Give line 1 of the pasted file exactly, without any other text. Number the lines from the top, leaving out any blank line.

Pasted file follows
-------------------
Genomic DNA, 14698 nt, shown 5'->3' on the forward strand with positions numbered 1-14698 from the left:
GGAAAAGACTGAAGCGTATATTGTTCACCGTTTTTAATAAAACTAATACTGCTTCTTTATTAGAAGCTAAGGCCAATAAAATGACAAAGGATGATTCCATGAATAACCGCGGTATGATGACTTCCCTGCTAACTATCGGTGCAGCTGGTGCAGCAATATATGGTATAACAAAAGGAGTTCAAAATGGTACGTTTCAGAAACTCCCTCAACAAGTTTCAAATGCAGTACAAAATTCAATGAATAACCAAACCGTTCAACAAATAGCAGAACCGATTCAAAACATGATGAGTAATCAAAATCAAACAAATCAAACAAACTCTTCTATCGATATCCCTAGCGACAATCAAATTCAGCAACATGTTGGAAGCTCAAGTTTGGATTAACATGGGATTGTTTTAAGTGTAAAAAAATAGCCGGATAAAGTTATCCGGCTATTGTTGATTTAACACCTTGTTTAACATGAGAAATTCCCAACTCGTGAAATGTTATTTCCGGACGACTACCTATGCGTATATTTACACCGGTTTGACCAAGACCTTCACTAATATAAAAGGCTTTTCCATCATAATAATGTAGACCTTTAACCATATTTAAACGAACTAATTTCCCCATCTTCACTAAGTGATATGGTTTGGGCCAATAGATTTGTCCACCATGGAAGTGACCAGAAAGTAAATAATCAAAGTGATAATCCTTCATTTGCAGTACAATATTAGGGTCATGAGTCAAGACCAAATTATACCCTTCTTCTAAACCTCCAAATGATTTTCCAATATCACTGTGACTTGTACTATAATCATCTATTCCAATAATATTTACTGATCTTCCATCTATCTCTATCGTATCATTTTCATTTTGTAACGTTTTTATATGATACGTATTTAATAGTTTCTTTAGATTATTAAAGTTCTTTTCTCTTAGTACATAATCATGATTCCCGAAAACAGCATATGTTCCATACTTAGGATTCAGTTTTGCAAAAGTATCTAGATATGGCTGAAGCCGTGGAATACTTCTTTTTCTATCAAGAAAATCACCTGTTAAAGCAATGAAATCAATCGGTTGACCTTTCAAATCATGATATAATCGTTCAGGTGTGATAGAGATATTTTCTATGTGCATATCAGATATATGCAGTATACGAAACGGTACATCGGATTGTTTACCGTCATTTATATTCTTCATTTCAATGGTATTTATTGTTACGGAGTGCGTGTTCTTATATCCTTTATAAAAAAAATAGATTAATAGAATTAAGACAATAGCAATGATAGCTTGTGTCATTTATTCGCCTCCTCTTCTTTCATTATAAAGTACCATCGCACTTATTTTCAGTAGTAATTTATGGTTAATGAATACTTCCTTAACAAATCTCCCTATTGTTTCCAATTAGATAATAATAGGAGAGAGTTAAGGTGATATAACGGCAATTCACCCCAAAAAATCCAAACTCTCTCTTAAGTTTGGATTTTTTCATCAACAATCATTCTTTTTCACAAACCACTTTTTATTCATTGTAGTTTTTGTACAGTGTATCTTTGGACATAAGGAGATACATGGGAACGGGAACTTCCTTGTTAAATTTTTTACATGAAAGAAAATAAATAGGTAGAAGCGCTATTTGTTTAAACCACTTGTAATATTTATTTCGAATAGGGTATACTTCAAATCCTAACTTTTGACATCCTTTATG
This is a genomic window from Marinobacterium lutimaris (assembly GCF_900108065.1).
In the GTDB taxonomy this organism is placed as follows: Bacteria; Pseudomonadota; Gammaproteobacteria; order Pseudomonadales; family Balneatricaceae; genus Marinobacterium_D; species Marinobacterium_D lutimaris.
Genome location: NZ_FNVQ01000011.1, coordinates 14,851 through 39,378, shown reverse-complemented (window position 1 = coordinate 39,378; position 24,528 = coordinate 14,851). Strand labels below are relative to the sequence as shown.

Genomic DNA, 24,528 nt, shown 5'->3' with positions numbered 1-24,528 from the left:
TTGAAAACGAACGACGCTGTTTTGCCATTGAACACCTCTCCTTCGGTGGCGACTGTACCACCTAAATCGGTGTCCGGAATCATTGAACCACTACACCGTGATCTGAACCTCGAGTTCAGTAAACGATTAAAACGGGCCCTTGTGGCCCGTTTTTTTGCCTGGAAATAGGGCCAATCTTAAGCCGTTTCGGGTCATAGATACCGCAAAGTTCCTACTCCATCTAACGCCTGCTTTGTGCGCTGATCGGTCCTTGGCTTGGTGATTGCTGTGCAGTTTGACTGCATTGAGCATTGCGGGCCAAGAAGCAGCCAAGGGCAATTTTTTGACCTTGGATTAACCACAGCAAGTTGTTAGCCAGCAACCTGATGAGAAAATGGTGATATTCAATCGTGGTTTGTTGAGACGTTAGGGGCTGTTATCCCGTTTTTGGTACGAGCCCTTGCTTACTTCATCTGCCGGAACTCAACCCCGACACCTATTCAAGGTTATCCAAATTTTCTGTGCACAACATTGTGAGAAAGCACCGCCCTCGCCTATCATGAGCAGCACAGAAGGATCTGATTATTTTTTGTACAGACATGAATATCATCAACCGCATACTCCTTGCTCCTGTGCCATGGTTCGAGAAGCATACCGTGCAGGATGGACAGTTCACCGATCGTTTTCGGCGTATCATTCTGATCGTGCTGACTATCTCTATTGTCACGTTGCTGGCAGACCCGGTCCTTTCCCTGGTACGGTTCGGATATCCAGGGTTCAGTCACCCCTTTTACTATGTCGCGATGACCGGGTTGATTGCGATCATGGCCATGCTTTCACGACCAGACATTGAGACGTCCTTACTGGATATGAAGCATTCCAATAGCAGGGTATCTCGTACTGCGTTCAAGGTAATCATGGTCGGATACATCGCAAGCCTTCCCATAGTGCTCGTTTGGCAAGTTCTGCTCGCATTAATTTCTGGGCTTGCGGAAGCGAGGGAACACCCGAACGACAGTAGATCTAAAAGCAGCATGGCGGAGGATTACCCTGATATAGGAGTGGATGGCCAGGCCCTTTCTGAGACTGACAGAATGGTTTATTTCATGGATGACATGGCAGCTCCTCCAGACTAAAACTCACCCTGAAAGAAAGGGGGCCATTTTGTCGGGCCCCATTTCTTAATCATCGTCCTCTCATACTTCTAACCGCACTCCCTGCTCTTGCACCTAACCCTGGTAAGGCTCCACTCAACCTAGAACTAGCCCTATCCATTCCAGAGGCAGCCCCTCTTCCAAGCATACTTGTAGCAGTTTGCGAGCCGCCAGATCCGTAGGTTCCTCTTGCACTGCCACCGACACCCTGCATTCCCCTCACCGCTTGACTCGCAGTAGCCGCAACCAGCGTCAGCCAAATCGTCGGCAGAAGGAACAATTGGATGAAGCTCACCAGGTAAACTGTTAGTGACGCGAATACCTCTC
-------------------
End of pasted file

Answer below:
Genomic DNA, 14698 nt, shown 5'->3' on the forward strand with positions numbered 1-14698 from the left: